With Men, Women & Children, writer-director Jason Reitman (Labor Day, Up in the Air) really tries to capture the American zeitgeist in the span of two hours.
He opens with footage of the Voyager 1 zooming through space, launched by NASA 36 years ago with no destination, loaded with recordings of music and human voices and sounds, in hopes of encountering extraterrestrial life. But the film’s focus is are the people who live on that tiny blue dot seen from the spacecraft’s satellite’s perspective, where everyday technology has advanced with incredible speed, supposedly making our lives better.
Instead, the movie argues, cellphones and computers and iPads have only helped alienate us from each other. In one shot in a crowded shopping mall, people bustle about, looking down into their phones, their text messages floating above their heads. No one talks to each other: Everyone is too wrapped up on what is going on elsewhere.
This is far from a new idea, but the way Reitman presents it is initially intriguing, introducing us to sets of parents and their children whose lives are about to be changed by the Internet.
Adam Sandler (surprisingly good) and Rosemarie DeWitt play a married couple whose sex life has fizzled, so he hires a high-class escort online while she joins a dating site. Single dad Dean Norris (Breaking Bad) doesn’t know how to communicate with his mopey son (Ansel Elgort) after he quits the high school football team and becomes obsessed with online gaming. They have nothing in common – nothing to say to each other.
Judy Greer is grooming her daughter Olivia Crocicchia for stardom — she has even made a website for her with modeling photos — unaware that such sites are often linked to porn. Jennifer Garner is a helicopter mom who tracks all of her daughter’s text messages and keyboard strokes on her computer. Timothee Chamalet is a shy kid who harbors a crush on a girl to whom he can barely speak.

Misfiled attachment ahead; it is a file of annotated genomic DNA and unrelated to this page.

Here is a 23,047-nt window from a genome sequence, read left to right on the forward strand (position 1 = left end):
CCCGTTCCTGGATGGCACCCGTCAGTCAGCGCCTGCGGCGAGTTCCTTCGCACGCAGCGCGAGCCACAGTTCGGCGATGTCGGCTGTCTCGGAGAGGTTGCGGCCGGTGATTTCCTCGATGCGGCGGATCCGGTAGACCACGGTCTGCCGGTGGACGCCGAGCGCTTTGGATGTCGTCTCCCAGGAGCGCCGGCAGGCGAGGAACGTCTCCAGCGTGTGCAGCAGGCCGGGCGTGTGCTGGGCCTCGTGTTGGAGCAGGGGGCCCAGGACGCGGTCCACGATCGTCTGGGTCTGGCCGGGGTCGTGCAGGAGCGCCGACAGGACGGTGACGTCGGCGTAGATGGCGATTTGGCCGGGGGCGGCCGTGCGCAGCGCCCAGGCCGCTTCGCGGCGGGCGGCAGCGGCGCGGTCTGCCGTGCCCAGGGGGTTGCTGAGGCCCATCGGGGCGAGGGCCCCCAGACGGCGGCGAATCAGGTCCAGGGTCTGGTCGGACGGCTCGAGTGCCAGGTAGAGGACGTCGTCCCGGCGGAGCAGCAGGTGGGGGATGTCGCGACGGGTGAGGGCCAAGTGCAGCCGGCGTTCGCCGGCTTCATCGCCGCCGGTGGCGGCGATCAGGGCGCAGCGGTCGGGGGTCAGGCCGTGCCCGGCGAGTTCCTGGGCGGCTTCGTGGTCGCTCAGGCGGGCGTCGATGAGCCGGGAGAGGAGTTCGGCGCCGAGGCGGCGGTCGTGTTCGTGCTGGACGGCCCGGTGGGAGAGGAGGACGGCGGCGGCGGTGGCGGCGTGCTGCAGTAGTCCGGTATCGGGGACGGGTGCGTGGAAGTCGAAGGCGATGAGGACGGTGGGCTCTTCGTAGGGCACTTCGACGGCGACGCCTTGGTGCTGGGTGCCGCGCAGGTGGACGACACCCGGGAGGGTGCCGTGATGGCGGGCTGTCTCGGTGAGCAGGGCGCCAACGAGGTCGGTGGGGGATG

They and others go about their routines — work, school, weekends — and Reitman repeatedly illustrates how easily a simple message or posting on Facebook can be misunderstood and lead to trouble.
The movie is well-directed — Reitman keeps getting better with his camera — and with the exception of Garner, a mom so possessive you wonder whether she wishes she could stick her daughter back into her womb, the performances are strong, especially the kids’ (there’s a scene in which Elgort contemplates sending a girl a message that encapsulates the feeling of adolescent loneliness; he breaks your heart).
The problem with Men, Women & Children — and it’s a big one — is that the movie isn’t telling us anything we don’t already know. Everyone has been in a situation in which people someone excuses themselves to answer their cell or send a text or obsessively check their Facebook account, putting more importance on the cyber world than on instead of reality (remember when there were no cellphones and you could have a conversation without constant interruptions?)
The 21-and-under set will watch this movie and wonder what all the fuss is about, because this is the only reality they’ve ever known. Older people who grew up before chat rooms and emoticons will get more out of what Reitman is attempting. But he goes about it in all the wrong ways, relying on so many contrivances and coincidences and unlikely accidents that you feel you’re being manipulated (the movie is based on Chad Kultgen’s novel).
The characters in Men, Women & Children are strong enough that you wish you could see them in another picture that weren’t wasn’t so obsessed on the harmful effects of technology. For all its handwringing and strong performances, the whole enterprise comes down to one simple message we don’t need to be told: Sometimes, you just have to unplug.
Cast: Adam Sandler, Jennifer Garner, Rosemarie DeWitt, Judy Greer, Dean Norris, Ansel Elgort, Olivia Crocicchia, Timothee Chamalet, Emma Thompson (voice only).
Writer-director: Jason Reitman. Based on the novel by Chad Kultgen.
A Paramount Pictures release. Running time: 119 minutes. Vulgar language, sexual situations, brief nudity, adult themes. Playing at area theaters.